About the factory
Tarusa factory of artistic embroidery
– the traditional art craft of the Kaluga region of Russia. The enterprise carefully preserves and develops the traditional folk embroidery of the Tarusa region – intertwining color.
The city of Tarusa has long been famous
with its unique embroidery. It is distinguished by its brightness, expressiveness and decorativeness, folk motives carry the memory of ancient rituals and amulets, rich colors create a festive mood.
Artel of embroiderers was founded in December 1924 with the aim of strengthening and developing folk embroidery skills. The products of the field are known not only in Russia, but also far beyond its borders.
The assortment of the Tarusa embroidery factory nowadays consists of interior products, women’s and men’s clothing with embroidery, souvenirs. The creative team is constantly updating the assortment of products, highly artistic works are produced in small series, while using only natural fabrics such as linen and semi-linen. Recently, flax has become an unusually popular material due to its unique properties; the number of purchased flax products has increased significantly. Wearing linen is good for your health, as well as beautiful and prestigious.
The Tarusa factory offers everyone who cares about their health, appreciates quality and follows fashion, practical and beautiful products to create a unique style and appearance of your home.
In 1923, two wonderful women settled in Tarusa - lovers and experts in folk art - Maria Fedorovna Yakunchikova (a close relative of the Polenov family) and Natalya Yakovlevna Davydova (specialist in folk arts and crafts).
Tarusa and the villages adjacent to it have been the center of folk art for a long time – Kaluga color intertwining, in the old days such embroidery was called “cutouts”. It is called Kaluga because it was embroidered this way in all Prioksk villages and villages around Kaluga.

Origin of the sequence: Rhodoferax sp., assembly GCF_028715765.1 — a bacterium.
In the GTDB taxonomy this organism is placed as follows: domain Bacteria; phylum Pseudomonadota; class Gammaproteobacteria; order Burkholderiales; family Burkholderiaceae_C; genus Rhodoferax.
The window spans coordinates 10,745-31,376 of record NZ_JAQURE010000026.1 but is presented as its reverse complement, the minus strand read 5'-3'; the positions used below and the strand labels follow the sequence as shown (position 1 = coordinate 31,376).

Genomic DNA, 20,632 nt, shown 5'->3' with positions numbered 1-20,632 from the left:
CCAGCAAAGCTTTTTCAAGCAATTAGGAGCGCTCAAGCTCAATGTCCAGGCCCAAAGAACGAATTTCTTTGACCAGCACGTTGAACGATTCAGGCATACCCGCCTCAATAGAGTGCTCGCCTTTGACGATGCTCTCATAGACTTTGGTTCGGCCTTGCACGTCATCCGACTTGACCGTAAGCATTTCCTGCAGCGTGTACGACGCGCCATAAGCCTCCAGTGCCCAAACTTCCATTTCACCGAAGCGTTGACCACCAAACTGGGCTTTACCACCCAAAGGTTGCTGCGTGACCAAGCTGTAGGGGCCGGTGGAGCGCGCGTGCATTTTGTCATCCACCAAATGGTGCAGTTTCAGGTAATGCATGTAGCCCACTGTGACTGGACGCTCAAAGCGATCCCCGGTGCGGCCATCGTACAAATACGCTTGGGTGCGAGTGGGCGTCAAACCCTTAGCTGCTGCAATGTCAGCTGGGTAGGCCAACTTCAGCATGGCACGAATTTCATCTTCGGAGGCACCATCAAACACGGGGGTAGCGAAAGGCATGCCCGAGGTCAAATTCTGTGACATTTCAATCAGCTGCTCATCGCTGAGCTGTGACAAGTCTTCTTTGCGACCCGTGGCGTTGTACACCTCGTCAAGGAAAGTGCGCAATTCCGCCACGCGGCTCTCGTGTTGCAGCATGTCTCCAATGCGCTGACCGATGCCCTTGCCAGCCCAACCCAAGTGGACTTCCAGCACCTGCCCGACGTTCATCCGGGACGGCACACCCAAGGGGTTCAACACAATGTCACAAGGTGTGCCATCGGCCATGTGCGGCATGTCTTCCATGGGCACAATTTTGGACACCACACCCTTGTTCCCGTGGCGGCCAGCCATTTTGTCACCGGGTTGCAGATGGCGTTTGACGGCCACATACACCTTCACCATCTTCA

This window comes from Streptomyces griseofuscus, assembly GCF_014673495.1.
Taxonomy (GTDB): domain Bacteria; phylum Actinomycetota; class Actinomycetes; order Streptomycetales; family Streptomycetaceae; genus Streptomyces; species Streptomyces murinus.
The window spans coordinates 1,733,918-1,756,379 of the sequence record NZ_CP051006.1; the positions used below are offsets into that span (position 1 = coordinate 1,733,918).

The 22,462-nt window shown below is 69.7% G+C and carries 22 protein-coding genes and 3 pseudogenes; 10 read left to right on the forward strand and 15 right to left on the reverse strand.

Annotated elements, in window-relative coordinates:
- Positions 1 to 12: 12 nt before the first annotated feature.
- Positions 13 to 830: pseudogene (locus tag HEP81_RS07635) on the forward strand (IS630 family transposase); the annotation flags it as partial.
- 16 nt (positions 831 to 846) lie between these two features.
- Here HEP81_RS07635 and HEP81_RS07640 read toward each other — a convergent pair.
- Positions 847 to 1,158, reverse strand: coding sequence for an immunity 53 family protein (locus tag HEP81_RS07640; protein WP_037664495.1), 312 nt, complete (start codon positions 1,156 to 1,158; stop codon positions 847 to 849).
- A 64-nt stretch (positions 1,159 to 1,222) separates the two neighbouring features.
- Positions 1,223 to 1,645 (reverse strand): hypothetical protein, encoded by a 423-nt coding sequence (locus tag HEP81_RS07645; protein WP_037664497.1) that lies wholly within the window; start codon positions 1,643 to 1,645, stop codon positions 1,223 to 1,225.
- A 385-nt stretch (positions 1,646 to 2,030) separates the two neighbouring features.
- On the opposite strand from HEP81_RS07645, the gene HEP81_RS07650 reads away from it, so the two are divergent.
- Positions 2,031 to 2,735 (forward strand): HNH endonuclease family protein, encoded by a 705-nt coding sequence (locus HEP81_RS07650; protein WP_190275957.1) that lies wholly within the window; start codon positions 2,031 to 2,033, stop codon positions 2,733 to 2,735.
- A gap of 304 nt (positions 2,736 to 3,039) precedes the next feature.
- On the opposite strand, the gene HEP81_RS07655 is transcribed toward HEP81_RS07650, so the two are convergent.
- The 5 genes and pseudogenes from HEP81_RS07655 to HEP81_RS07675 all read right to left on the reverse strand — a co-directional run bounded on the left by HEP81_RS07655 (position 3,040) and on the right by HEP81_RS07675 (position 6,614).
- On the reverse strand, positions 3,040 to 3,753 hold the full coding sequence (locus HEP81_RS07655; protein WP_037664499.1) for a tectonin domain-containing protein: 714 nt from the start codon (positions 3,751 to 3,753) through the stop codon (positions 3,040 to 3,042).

Having studied Kaluga embroidery, Yakunchikova and Davydova decided to organize an embroiderers’ artel in Tarusa in order to revive the local seam and ornaments of folk embroidery. The official registration date of the artel is December 4, 1924. Somewhat earlier, in 1917, Margarita Nikolaevna Gumilevskaya came to live in Tarusa. After working as a teacher for several years, she was forced to leave students for health reasons. The need to find a new job brings her to the embroiderers’ artel. She immediately attracts attention for her hard work, perseverance, and most importantly, the ability to be creative. The search for interesting folk drawings and embroidery methods begins. A young employee gets involved in the creation of new ornaments based on folk traditions. Gumilevskaya becomes a brilliant artist. In 1928, Davydova died, Yakunchikova went abroad. The management of the artel falls on the shoulders of Gumilevskaya, later she becomes its main artist.